Mansfield PA and Richmond Township in Tioga County PA
Bradford County PA
Chemung County NY
Tioga County PA
Tri-Counties Genealogy & History by Joyce M. Tice
School Memorabilia of the Tri-Counties
Report of Superintendent of Public Instruction for PA - 1889
Report of the Superintendent of Public Instruction
Pennsylvania -  Annual School Report
E. E. Higbee - State Superintendent of Public Instruction
D. C. Thomas - Principal of Mansfield Normal School
Year: 1889
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 State Superintendent - Introduction  Bradford County  Report  Tioga County Report  Mansfield Normal School Report

D. C. Thomas, Principal

Since our last report we have made extensive improvements on our buildings and grounds. The increased attendance made it necessary to enlarge our buildings and add to the number of recitation rooms. The south Hall, which has stood the wear and tear of more than a quarter of a century, has been enlarged and thoroughly repaired at a cost of twenty thousand dollars. This work is completed and the building is a beautiful and imposing structure.

We have been able to secure and maintain each year better results in the professional work of the school. Students come to us with better preparation and more maturity than in previous years. The tendency seems to be not to come and go at short intervals for a number of years, but to come prepared to enter the junior course and remain two years or until graduation. We, therefore, do not have a large attendance one term and a small attendance the next. Students stay long enough to imbibe the true spirit of our institution, and its influence is thus impressed upon the character of our graduates.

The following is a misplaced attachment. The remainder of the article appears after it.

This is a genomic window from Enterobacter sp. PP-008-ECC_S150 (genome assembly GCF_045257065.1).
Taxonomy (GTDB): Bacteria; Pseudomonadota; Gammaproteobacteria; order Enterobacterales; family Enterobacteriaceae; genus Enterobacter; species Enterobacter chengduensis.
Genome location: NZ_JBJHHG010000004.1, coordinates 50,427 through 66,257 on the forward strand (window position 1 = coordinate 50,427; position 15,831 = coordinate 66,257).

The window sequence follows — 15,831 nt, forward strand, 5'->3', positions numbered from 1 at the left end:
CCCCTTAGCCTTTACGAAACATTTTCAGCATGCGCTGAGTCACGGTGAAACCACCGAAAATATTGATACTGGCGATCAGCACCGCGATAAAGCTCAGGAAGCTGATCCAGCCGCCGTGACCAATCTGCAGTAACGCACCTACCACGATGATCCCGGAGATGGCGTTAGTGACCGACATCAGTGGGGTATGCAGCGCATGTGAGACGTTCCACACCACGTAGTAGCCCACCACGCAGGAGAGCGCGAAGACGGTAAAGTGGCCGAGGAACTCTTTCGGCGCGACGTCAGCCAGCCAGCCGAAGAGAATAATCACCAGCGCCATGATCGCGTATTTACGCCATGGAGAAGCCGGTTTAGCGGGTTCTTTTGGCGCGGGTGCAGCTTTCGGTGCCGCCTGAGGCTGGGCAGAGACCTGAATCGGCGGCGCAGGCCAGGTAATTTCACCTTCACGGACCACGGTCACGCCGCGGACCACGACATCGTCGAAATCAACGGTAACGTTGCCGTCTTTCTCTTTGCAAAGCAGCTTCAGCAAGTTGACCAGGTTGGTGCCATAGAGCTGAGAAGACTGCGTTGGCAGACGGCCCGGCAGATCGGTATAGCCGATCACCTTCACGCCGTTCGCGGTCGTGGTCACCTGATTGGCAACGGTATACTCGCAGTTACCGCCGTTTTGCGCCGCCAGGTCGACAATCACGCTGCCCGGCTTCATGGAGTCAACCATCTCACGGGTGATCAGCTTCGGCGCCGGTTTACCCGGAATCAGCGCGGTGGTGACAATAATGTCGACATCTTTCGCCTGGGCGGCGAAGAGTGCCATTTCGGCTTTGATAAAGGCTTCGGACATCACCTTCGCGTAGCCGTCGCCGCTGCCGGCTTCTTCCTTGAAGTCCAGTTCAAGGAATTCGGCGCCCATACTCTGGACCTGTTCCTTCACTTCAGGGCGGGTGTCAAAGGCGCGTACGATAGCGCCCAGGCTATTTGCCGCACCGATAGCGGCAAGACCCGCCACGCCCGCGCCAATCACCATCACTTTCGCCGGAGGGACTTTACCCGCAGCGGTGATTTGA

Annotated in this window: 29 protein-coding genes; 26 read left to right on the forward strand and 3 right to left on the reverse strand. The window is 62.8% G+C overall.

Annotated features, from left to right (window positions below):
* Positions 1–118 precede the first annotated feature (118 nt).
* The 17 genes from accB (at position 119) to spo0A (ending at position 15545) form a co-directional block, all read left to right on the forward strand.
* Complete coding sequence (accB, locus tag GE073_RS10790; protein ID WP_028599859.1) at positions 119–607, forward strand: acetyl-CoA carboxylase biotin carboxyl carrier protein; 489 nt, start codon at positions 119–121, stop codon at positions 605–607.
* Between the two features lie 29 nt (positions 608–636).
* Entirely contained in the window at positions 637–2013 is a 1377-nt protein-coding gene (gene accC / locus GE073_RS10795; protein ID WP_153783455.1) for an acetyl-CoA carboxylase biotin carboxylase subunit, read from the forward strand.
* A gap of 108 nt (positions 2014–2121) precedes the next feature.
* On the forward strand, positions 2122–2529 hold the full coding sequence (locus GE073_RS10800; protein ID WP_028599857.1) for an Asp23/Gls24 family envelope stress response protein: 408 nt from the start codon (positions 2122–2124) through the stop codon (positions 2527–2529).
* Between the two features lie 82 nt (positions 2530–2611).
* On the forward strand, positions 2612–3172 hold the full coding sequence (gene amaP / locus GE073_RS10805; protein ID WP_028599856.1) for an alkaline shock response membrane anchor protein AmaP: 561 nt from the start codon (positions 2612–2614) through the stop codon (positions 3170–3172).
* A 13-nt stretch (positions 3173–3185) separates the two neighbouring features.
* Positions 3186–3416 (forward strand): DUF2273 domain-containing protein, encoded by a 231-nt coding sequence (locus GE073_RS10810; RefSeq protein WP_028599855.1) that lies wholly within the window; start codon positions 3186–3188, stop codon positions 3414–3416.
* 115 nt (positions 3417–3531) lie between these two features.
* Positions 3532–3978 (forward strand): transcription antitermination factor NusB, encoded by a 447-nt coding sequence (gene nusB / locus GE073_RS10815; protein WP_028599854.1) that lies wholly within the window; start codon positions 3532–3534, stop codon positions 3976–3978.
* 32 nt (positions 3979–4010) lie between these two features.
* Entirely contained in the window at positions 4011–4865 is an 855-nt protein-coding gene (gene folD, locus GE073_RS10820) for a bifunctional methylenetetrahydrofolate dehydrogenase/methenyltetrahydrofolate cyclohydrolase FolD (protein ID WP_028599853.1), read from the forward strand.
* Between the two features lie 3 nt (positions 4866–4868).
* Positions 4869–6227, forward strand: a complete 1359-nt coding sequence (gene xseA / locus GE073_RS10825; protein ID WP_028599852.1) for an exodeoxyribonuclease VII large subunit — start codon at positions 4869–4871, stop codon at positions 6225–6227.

We have great faith in thorough class-room drill, with daily recitations where the student is required to make thorough preparation—and where the teacher can estimate the daily progress and impart additional information, but we have little confidence in the idea that “a normal school is a continuous institute.” We believe that good old-fashioned hard study is the surest and safest road to success for the student, and that where everything is made easy and where the methods are so refined that nothing is left but the refinement we shall have at the end of their course very poor students and very indifferent work.

We continue to make physical culture a prominent feature of our school. Special teachers are employed, who give their attention to the training and development of our students. The ladies are taught to exercise in light gymnastics and the gentlemen are drilled in military tactics. Students are carefully examined and their exercised are systematically directed. We have succeeded in awakening thought on this subject on the part of the students, and in this way we are doing them an incalcuable good. They need no urging, but take very kindly and enthusiastically to the work, and they fully realize that the brawn should be kept up to the demands of the brain.